This review may contain spoilers.
From the creators of His Hands, Darius Shu and Arron Blake, comes another short film masterpiece. I AM NORMAN. Once you’ve had a hit film, there is always pressure to make your next one just as successful, and after the success of His Hands the pressure was certainly on for this film to be just as good, if not better.
There was a lot of speculation as to what the film would be about, and Blake and Shu even held a competition via Instagram for people to try and guess. There was nothing to go by except the tagline “some would say what I do is sick”. Some suggested that Norman likes to hunt people in the woods for fun, another stated he was a cannibal whilst others mentioned that he might be a werewolf. It’s interesting to hear these ideas but I must admit, I didn’t have a clue what the synopsis for this could’ve been until I saw it.
The film sees Norman, a young man who, for the past four years, has been living in his car but absolutely loving it – “It’s my peaceful place and in the car, no one can touch you”. Norman takes a filmmaker into the woods to reveal his dark secret. (Viewer discretion is advised at the start).
Having already established a type of contract with them, Norman films people’s suicides. He then sends the footage to the deceased person’s relatives, who ultimately have rejected and disowned that person for whatever reason. It’s all part of the service Norman provides. “A lot of people would say what I do is sick, but they don’t know me”. A lot of issues and themes of LGBTQIA+, mental health and gay conversion therpay are featured. What’s shocking is the fact that gay conversion therapy is still carried out in the UK today, and that some people genuinely believe it works.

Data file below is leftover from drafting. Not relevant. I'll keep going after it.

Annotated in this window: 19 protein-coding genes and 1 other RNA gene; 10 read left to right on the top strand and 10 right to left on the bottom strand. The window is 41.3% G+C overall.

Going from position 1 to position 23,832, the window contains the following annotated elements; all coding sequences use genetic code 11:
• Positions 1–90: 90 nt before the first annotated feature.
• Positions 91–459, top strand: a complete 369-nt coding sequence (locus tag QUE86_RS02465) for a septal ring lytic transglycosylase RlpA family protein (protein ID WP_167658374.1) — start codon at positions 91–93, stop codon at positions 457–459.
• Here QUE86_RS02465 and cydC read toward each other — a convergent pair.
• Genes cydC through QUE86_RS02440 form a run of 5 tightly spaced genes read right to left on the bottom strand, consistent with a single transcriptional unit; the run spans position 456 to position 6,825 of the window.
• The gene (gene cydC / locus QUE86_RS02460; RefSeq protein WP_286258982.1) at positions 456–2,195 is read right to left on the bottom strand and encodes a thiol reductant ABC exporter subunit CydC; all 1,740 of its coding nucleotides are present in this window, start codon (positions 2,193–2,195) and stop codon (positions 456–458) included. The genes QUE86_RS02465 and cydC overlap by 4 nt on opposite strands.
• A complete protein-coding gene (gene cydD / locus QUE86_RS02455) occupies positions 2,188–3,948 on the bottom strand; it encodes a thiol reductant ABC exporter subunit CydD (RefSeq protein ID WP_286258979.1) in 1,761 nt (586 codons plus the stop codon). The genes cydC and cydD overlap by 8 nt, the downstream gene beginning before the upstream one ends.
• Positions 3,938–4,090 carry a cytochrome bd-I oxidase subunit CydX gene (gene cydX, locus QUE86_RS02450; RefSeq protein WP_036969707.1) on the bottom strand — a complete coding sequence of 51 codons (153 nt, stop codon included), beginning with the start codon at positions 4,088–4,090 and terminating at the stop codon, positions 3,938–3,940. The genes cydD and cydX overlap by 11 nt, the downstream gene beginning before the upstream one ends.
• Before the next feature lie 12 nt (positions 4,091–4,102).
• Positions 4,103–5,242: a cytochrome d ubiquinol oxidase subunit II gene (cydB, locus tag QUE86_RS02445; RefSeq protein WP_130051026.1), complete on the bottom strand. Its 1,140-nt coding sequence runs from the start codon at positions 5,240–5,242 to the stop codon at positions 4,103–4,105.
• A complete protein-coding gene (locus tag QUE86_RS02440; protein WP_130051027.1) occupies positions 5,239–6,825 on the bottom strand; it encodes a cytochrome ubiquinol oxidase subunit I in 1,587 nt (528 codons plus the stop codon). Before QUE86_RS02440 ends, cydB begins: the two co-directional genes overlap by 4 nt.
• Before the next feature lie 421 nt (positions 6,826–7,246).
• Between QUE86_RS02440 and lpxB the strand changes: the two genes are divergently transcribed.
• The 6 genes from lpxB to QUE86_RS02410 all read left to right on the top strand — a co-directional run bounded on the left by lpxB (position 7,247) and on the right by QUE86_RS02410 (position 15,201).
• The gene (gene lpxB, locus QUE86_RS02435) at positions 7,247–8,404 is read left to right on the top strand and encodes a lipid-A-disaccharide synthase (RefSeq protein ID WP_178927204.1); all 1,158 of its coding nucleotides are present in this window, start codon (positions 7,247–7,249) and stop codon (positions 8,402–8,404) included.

The film is well executed and beautifully captured. The camera shots have a narrative feel to them, like watching a storyboard slowly unfold. The footage from the drone is particularly remarkable, and the visuals in general are strikingly serene. Acting wise, I must applaud Arron Blake for his portrayal of Norman, he played the part with real conviction, so much so, that it felt like I was watching a documentary. It probably helped having the specific make-up and clothing that was needed for his character, but he definitely looked, sounded and acted like the man you would expect to see in this genre of film.
The film has real power and emotion, opening your mind to the life of men who are confused, abandoned and left to survive on their own without knowing who they are. At first you might think of Norman as a “weirdo” and that your first impression of him is something negative… but as you delve into his mind and the reasons for why he does what he does, he is simply there because he is needed by others. He might just understand what that person is going through. “Suicide is a very personal thing, but some people want it witnessed. They probably don’t want to be alone when they do it”.
Even though the film is less than 20 minutes long, it carries certain essences of the likes of Tarantino, Hitchcock and Kubrick and seems like a fusion of all three. And who knows, with a short film of this quality, perhaps these two brilliant young filmmakers could go on to be worthy of being up there alongside such classic feature filmmakers. When watching this particular film, you wouldn’t be too surprised.